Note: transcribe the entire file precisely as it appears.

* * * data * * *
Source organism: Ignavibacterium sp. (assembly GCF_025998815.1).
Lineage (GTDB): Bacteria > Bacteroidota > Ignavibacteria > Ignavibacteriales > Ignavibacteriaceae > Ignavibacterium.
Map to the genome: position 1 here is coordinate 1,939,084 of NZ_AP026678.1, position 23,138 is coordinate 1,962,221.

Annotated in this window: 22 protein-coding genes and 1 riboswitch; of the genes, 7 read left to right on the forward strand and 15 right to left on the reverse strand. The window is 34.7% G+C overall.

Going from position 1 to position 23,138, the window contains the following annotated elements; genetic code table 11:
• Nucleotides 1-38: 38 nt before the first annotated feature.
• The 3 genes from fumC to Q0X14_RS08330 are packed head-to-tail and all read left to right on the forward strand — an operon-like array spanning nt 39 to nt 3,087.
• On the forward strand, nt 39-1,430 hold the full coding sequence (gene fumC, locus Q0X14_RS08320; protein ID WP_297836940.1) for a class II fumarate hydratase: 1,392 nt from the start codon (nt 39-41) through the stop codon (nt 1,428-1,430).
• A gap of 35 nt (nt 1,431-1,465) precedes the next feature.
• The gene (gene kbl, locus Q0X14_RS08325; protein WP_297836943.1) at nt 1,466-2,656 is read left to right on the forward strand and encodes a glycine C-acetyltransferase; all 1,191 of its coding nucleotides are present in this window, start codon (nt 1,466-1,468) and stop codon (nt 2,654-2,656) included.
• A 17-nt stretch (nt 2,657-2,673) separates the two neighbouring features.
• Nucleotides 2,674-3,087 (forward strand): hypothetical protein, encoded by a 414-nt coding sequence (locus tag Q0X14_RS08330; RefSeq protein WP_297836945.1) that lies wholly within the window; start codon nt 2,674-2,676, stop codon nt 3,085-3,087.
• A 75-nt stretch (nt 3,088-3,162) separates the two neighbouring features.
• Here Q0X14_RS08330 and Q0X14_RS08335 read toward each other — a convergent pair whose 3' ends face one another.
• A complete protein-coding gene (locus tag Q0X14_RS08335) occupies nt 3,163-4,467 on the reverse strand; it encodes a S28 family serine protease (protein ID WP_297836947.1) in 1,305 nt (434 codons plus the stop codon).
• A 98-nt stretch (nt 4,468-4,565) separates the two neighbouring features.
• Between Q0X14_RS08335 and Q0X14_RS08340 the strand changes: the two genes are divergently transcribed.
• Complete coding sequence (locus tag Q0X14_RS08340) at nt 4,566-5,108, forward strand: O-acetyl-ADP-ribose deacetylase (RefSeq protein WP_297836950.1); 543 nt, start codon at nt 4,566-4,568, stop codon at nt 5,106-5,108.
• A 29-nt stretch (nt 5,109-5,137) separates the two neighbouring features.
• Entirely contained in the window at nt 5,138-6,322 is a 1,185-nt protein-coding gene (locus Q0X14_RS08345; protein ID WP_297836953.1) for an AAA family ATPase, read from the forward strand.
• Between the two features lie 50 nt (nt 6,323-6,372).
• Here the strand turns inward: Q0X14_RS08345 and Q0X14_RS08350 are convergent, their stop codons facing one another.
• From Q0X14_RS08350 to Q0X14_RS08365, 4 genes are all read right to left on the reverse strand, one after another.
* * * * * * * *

Source organism: Ignavibacterium sp. (assembly GCF_025998815.1).
Lineage (GTDB): Bacteria > Bacteroidota > Ignavibacteria > Ignavibacteriales > Ignavibacteriaceae > Ignavibacterium.
Map to the genome: position 1 here is coordinate 1,939,084 of NZ_AP026678.1, position 23,138 is coordinate 1,962,221.

Annotated in this window: 22 protein-coding genes and 1 riboswitch; of the genes, 7 read left to right on the forward strand and 15 right to left on the reverse strand. The window is 34.7% G+C overall.

Going from position 1 to position 23,138, the window contains the following annotated elements; genetic code table 11:
• Nucleotides 1-38: 38 nt before the first annotated feature.
• The 3 genes from fumC to Q0X14_RS08330 are packed head-to-tail and all read left to right on the forward strand — an operon-like array spanning nt 39 to nt 3,087.
• On the forward strand, nt 39-1,430 hold the full coding sequence (gene fumC, locus Q0X14_RS08320; protein ID WP_297836940.1) for a class II fumarate hydratase: 1,392 nt from the start codon (nt 39-41) through the stop codon (nt 1,428-1,430).
• A gap of 35 nt (nt 1,431-1,465) precedes the next feature.
• The gene (gene kbl, locus Q0X14_RS08325; protein WP_297836943.1) at nt 1,466-2,656 is read left to right on the forward strand and encodes a glycine C-acetyltransferase; all 1,191 of its coding nucleotides are present in this window, start codon (nt 1,466-1,468) and stop codon (nt 2,654-2,656) included.
• A 17-nt stretch (nt 2,657-2,673) separates the two neighbouring features.
• Nucleotides 2,674-3,087 (forward strand): hypothetical protein, encoded by a 414-nt coding sequence (locus tag Q0X14_RS08330; RefSeq protein WP_297836945.1) that lies wholly within the window; start codon nt 2,674-2,676, stop codon nt 3,085-3,087.
• A 75-nt stretch (nt 3,088-3,162) separates the two neighbouring features.
• Here Q0X14_RS08330 and Q0X14_RS08335 read toward each other — a convergent pair whose 3' ends face one another.
• A complete protein-coding gene (locus tag Q0X14_RS08335) occupies nt 3,163-4,467 on the reverse strand; it encodes a S28 family serine protease (protein ID WP_297836947.1) in 1,305 nt (434 codons plus the stop codon).
• A 98-nt stretch (nt 4,468-4,565) separates the two neighbouring features.
• Between Q0X14_RS08335 and Q0X14_RS08340 the strand changes: the two genes are divergently transcribed.
• Complete coding sequence (locus tag Q0X14_RS08340) at nt 4,566-5,108, forward strand: O-acetyl-ADP-ribose deacetylase (RefSeq protein WP_297836950.1); 543 nt, start codon at nt 4,566-4,568, stop codon at nt 5,106-5,108.
• A 29-nt stretch (nt 5,109-5,137) separates the two neighbouring features.
• Entirely contained in the window at nt 5,138-6,322 is a 1,185-nt protein-coding gene (locus Q0X14_RS08345; protein ID WP_297836953.1) for an AAA family ATPase, read from the forward strand.
• Between the two features lie 50 nt (nt 6,323-6,372).
• Here the strand turns inward: Q0X14_RS08345 and Q0X14_RS08350 are convergent, their stop codons facing one another.
• From Q0X14_RS08350 to Q0X14_RS08365, 4 genes are all read right to left on the reverse strand, one after another.